Dot Dot Dot: From guns and ammo to bits and bytes
An old saying says that a classic mistake in military planning is preparing for the next war with the weapons of the last one.
After the clashes of enormous battleships like the battle of Jutland in World War I, the United States spent the next 20 years building battleships. But World War II turned out to be an aircraft-carrier war.
Or take for example the Cold War, and the primary weapon as the nuclear missile—the proper use of which was to never be fired.
A new kind of world war has begun, and it doesn’t look anything like these wars of the past.
Yes, aircraft carrier groups are still critical—in fact, they remain the key unit of naval power and serve important functions in worldwide security. In a potential war between world powers, there’s no contest when it comes to aircraft carriers: the US Navy operates half the world’s carrier groups (and three-quarters of the tonnage). The only other nation with more than 1 carrier group is Italy, whose two carriers do not add up to half the tonnage of a single US Nimitz-class carrier. Besides, I’m pretty sure they just use theirs for bunga-bunga parties.
And yes, a single nuclear weapon is still something to be concerned about, today more than ever. The U.S. is estimated to have a total of 7,700 nukes and Russia, a few more at 8,500 (though no one’s sure if any of them work), according to estimates from the Federation of American Scientists. France is the third largest nuclear power, with 300 nuclear weapons. China comes in at number four with 240—none of which are deployed. India has less than 100, and again, none are deployed.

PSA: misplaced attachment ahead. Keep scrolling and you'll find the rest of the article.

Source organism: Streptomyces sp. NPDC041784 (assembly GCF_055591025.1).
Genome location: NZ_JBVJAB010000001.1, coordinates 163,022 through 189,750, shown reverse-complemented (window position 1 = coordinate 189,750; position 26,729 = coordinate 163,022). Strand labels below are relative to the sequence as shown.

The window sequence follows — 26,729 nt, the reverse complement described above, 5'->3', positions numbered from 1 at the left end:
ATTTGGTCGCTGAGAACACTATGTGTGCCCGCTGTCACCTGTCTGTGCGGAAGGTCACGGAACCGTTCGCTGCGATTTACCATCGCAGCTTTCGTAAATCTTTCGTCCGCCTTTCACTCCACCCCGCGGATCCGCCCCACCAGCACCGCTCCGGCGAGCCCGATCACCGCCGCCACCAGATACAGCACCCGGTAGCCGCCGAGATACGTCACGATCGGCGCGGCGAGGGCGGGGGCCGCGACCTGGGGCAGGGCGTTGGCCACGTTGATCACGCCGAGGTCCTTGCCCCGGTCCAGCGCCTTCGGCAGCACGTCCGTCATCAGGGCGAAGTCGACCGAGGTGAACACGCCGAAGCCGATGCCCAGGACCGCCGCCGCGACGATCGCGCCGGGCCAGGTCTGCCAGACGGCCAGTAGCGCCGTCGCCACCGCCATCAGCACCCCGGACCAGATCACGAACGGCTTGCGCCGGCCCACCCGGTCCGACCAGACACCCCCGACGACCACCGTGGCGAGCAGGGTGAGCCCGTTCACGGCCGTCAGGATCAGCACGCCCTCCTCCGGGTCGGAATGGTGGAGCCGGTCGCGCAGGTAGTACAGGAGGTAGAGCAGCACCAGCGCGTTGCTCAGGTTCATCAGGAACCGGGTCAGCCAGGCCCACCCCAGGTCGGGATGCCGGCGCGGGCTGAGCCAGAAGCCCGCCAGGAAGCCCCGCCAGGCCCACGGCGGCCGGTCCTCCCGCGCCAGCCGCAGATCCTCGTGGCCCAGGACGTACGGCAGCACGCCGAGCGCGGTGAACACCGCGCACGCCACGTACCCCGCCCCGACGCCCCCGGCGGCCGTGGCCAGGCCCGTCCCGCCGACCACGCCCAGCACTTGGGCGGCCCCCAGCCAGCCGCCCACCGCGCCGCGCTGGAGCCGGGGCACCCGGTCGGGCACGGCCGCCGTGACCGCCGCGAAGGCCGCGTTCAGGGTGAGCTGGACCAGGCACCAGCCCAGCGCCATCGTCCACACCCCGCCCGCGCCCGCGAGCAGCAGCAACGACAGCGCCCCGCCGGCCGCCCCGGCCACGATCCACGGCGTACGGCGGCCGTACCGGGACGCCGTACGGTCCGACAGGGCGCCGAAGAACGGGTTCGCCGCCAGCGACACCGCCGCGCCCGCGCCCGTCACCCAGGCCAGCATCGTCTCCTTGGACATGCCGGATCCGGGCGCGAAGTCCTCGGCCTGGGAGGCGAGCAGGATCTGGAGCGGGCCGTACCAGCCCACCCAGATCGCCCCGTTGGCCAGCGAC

Today, though, in the wake of Vietnam and Afghanistan and Iraq and September 11, we tend to be primarily concerned with “asymmetrical” kinds of war— wars with regional powers and wars with non-state actors, both of which are fought largely by special operations units and drones.
But the threat of large-scale, global wars between world powers is far from gone. It just isn’t about guns and ammo anymore. It’s about bits and bytes.
Last week, cybersecurity firm Mandiant accused China of hacking US public and private institutions on an unprecedented scale. They allege that China has attacked companies such as Apple, stealing trade secrets and new product designs. Twitter and Facebook claim to have been attacked in similar ways.
After the New York Times broke stories detailing the personal finances of major figures in the Chinese government, they too were the victims of a sustained, concentrated, four-month-long cyberattack. The Wall Street Journal and Washington Post have claimed to be victims as well.
China has denied involvement in the attacks, stating that either the origin of the attacks was faked or that, even if they did come from within China, it was not government sanctioned. Apparently, the Chinese military just doesn’t do that sort of thing.